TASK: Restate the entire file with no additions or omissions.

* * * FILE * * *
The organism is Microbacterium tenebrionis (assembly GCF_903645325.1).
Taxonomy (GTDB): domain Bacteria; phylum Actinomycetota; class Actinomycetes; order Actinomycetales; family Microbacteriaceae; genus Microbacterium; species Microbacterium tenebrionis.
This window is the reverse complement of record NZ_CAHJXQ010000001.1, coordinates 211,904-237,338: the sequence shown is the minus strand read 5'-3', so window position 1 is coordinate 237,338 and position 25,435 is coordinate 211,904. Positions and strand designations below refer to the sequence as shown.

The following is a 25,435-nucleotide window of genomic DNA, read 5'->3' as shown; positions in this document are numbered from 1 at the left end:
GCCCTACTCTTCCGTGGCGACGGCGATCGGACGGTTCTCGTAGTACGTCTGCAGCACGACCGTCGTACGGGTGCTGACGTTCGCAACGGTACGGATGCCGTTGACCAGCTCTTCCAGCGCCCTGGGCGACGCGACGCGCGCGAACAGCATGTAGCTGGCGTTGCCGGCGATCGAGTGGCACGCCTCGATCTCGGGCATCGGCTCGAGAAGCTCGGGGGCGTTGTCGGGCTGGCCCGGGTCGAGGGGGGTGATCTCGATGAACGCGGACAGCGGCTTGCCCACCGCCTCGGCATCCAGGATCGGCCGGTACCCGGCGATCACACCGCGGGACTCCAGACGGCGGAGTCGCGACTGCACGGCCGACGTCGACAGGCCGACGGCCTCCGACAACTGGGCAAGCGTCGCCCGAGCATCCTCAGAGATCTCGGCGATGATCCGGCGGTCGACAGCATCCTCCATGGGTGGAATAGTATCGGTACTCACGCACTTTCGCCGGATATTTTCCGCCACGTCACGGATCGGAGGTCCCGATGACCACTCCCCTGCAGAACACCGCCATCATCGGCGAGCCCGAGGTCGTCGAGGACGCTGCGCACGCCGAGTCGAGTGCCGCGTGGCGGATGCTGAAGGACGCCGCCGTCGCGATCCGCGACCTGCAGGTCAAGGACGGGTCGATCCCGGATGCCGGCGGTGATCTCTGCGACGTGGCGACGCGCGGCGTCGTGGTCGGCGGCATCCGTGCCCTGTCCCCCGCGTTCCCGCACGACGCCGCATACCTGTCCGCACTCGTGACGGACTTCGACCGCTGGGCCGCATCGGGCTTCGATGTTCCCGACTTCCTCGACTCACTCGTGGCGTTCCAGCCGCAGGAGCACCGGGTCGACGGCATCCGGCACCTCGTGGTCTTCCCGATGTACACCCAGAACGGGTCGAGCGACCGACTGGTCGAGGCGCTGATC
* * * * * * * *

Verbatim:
The organism is Microbacterium tenebrionis (assembly GCF_903645325.1).
Taxonomy (GTDB): domain Bacteria; phylum Actinomycetota; class Actinomycetes; order Actinomycetales; family Microbacteriaceae; genus Microbacterium; species Microbacterium tenebrionis.
This window is the reverse complement of record NZ_CAHJXQ010000001.1, coordinates 211,904-237,338: the sequence shown is the minus strand read 5'-3', so window position 1 is coordinate 237,338 and position 25,435 is coordinate 211,904. Positions and strand designations below refer to the sequence as shown.

The following is a 25,435-nucleotide window of genomic DNA, read 5'->3' as shown; positions in this document are numbered from 1 at the left end:
GCCCTACTCTTCCGTGGCGACGGCGATCGGACGGTTCTCGTAGTACGTCTGCAGCACGACCGTCGTACGGGTGCTGACGTTCGCAACGGTACGGATGCCGTTGACCAGCTCTTCCAGCGCCCTGGGCGACGCGACGCGCGCGAACAGCATGTAGCTGGCGTTGCCGGCGATCGAGTGGCACGCCTCGATCTCGGGCATCGGCTCGAGAAGCTCGGGGGCGTTGTCGGGCTGGCCCGGGTCGAGGGGGGTGATCTCGATGAACGCGGACAGCGGCTTGCCCACCGCCTCGGCATCCAGGATCGGCCGGTACCCGGCGATCACACCGCGGGACTCCAGACGGCGGAGTCGCGACTGCACGGCCGACGTCGACAGGCCGACGGCCTCCGACAACTGGGCAAGCGTCGCCCGAGCATCCTCAGAGATCTCGGCGATGATCCGGCGGTCGACAGCATCCTCCATGGGTGGAATAGTATCGGTACTCACGCACTTTCGCCGGATATTTTCCGCCACGTCACGGATCGGAGGTCCCGATGACCACTCCCCTGCAGAACACCGCCATCATCGGCGAGCCCGAGGTCGTCGAGGACGCTGCGCACGCCGAGTCGAGTGCCGCGTGGCGGATGCTGAAGGACGCCGCCGTCGCGATCCGCGACCTGCAGGTCAAGGACGGGTCGATCCCGGATGCCGGCGGTGATCTCTGCGACGTGGCGACGCGCGGCGTCGTGGTCGGCGGCATCCGTGCCCTGTCCCCCGCGTTCCCGCACGACGCCGCATACCTGTCCGCACTCGTGACGGACTTCGACCGCTGGGCCGCATCGGGCTTCGATGTTCCCGACTTCCTCGACTCACTCGTGGCGTTCCAGCCGCAGGAGCACCGGGTCGACGGCATCCGGCACCTCGTGGTCTTCCCGATGTACACCCAGAACGGGTCGAGCGACCGACTGGTCGAGGCGCTGATC